Arik Hesseldahl

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Akamai Confirms the Rumors, Nabs Cotendo for $268 Million

Another Israeli tech start-up has wound up in the hands of a U.S. company. Earlier this week, Apple appeared to have acquired the Israeli chip start-up Anobit.

This time the target is Cotendo, a company that uses a network of 30 data centers distributed around the world to put video content physically closer to consumers, and thus speed up delivery, especially to mobile devices. The acquirer is Internet concern Akamai, which says it will pay $268 million, plus the assumption of unvested options.

Cotendo had been reported to be the subject of a bidding war between Akamai and rival Juniper Networks. Breathless reports at the time, sourced to enthusiastic Israeli newspapers, valued Cotendo as high as $350 million. The deal will close during the first half of 2012.

Even at the lower price, the deal marks a nice exit for several U.S.-based venture capital funds. Cotendo raised $7 million from Sequoia Capital and Benchmark Capital in 2009, and then another $12 million in a round joined by Tenaya Capital last year. In June, it took a $17 million strategic investment from Juniper and Citrix Systems.

Cotendo had grown into an Akamai competitor, with a reputation for being faster at some things than Akamai, and also cheaper to boot. That made it an obvious Akamai target, given its history of acquiring rivals — usually after suing them. In 2005, it took out Speedera Networks for $130 million, after a contentious patent lawsuit between them. Akamai had sued Cotendo last November. So the next time Akamai sues someone, set your stopwatch, because the defendant may be the next one to be acquired.

Akamai’s statement on the deal is below:

Akamai to Acquire Cotendo

Combined technology and teams expected to help accelerate pace of innovation in cloud and mobile optimization

CAMBRIDGE, MA and SUNNYVALE, CA – December 22, 2011 – Akamai Technologies, Inc. and Cotendo announced today that the two companies have signed a definitive agreement for Akamai to acquire Cotendo.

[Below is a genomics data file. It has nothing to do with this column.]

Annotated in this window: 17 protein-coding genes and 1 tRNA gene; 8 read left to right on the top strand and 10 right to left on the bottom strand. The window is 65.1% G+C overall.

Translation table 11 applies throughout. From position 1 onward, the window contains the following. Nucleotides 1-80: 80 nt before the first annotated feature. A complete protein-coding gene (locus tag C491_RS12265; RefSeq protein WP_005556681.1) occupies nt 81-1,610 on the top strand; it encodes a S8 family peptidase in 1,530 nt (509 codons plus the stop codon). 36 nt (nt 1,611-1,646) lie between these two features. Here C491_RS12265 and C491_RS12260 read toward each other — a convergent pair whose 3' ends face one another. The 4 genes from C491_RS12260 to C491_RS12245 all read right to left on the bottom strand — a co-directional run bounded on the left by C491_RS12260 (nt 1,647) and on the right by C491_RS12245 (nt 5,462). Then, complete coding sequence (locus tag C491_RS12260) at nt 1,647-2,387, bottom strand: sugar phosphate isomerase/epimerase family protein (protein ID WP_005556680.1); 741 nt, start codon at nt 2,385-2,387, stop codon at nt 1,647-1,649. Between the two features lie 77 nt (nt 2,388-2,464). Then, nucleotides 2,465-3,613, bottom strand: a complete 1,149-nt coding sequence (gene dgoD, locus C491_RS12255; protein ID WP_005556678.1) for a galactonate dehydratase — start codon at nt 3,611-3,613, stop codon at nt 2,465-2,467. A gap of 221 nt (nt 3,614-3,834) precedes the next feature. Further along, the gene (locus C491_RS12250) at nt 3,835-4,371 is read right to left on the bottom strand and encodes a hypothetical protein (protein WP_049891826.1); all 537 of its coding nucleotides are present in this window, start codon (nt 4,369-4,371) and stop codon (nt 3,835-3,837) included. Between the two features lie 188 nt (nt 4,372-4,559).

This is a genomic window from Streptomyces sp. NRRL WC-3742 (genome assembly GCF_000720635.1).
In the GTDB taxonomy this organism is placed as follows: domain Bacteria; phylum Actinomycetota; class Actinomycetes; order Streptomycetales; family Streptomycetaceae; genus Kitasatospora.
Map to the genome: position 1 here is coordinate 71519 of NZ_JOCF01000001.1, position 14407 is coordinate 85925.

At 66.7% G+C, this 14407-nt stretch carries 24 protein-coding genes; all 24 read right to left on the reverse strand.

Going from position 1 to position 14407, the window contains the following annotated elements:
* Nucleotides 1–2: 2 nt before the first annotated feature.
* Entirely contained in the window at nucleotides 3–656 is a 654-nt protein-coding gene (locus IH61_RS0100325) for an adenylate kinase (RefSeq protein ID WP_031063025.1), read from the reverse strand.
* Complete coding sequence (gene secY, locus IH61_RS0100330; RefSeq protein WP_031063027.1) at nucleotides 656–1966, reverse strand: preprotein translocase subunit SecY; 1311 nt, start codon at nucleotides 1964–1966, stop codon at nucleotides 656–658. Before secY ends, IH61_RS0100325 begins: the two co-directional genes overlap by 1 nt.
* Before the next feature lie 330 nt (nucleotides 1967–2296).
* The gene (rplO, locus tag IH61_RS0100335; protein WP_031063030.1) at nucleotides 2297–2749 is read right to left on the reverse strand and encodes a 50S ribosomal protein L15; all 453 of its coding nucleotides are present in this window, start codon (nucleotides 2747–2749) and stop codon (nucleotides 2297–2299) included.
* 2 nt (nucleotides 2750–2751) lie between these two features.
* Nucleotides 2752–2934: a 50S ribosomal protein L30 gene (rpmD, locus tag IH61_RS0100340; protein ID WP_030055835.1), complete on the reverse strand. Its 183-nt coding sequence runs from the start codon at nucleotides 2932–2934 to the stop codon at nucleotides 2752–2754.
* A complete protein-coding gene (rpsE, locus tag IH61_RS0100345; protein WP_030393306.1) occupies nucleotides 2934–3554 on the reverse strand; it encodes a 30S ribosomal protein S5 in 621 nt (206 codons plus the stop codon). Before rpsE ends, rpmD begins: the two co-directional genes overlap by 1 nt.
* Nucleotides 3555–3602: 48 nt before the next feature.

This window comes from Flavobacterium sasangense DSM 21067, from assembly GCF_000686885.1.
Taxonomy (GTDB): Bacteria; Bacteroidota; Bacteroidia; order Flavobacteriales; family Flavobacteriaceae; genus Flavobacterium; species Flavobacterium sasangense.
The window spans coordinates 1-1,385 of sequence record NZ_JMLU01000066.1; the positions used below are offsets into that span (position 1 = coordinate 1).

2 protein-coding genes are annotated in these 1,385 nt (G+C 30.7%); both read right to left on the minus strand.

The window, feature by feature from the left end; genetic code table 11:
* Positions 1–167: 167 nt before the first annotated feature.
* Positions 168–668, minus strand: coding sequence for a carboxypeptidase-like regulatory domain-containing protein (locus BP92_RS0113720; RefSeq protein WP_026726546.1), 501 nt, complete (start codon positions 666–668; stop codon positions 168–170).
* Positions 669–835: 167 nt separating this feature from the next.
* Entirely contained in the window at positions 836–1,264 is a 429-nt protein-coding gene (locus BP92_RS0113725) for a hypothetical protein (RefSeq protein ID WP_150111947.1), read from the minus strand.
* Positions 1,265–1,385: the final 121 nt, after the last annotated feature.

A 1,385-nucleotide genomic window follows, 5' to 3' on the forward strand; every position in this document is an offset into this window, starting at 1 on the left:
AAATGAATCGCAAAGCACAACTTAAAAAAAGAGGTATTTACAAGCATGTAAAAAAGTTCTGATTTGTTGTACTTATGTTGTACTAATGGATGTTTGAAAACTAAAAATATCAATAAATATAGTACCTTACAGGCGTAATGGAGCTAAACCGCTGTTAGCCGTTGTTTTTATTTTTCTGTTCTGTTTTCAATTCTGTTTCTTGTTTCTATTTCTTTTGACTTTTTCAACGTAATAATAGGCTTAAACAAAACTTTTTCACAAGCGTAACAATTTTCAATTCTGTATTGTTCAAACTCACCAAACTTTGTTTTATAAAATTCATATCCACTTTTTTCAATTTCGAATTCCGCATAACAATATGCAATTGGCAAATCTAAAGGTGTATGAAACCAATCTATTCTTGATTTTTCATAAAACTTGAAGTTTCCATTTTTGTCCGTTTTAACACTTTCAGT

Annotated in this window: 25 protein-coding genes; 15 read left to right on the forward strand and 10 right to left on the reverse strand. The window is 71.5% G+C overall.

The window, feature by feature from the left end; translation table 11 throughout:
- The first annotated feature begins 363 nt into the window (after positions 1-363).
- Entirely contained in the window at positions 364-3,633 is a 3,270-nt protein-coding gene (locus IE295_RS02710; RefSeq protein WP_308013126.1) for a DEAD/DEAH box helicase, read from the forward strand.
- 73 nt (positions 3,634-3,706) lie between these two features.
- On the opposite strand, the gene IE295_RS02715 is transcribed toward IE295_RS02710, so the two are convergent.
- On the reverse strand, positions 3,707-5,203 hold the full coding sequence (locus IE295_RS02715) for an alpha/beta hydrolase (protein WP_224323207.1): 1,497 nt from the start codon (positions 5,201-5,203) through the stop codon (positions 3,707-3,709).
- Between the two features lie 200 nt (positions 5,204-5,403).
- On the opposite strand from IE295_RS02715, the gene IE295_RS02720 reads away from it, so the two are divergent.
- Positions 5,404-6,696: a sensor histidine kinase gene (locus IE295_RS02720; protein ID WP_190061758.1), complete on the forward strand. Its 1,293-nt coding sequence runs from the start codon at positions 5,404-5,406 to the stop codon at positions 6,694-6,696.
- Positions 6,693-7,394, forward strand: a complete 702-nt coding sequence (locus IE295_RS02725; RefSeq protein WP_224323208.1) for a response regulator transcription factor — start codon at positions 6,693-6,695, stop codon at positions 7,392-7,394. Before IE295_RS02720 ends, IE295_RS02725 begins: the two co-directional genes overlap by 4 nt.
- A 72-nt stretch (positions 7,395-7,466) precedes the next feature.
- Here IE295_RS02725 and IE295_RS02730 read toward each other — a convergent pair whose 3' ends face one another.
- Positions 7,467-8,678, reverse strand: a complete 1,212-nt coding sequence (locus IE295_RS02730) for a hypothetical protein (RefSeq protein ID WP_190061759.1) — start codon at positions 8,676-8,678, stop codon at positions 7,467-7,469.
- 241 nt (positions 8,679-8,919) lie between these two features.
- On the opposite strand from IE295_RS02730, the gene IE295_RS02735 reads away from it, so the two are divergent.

Helping to mitigate the challenges of operating in a hyperconnected world, Akamai provides a secure platform over which businesses can engage users across the Web, mobile, cloud, or a mix of public and private network environments. Cotendo offers an integrated suite of Web and mobile acceleration services. The combination of the two companies’ technologies and teams is expected to increase the pace of innovation in the areas of cloud and mobile optimization.

“As we look to accelerate growth across the dynamic landscapes of cloud and mobile optimization, we are excited to be joining forces with Cotendo,” said Paul Sagan, president and CEO of Akamai. “Cotendo’s technology, partnerships and people are a strong complement to Akamai. Together, we believe there is tremendous opportunity for our combined technologies as enterprises embrace the move to the cloud and seek solutions for an increasingly mobile world.”

“The Cotendo team is very proud of our accomplishments in delivering proven and effective solutions for accelerating Web and mobile assets. By combining our innovative technology and employees with Akamai, we expect our customers and partners will gain access to a comprehensive, global platform and wider portfolio of leading-edge services supported by some of the most experienced providers in the industry,” said Ronni Zehavi, CEO and co-founder of Cotendo. “We look forward to working with Akamai in an effort to create the strongest offering in the industry.”

Founded in 2008, Cotendo is headquartered in Sunnyvale, CA, with a technology center in Israel. Cotendo currently has approximately 100 employees, with over 50 based in Israel.

Under terms of the agreement, Akamai will acquire all of the outstanding equity of Cotendo in exchange for a net cash payment of approximately $268 million, after expected purchase price adjustments, plus the assumption of outstanding unvested options to purchase Cotendo common stock. The closing of the transaction, which is subject to customary closing conditions, including regulatory approvals, is expected to occur in the first half of 2012.

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I think the NSA has a job to do and we need the NSA. But as (physicist) Robert Oppenheimer said, “When you see something that is technically sweet, you go ahead and do it and argue about what to do about it only after you’ve had your technical success. That is the way it was with the atomic bomb.”

— Phil Zimmerman, PGP inventor and Silent Circle co-founder, in an interview with Om Malik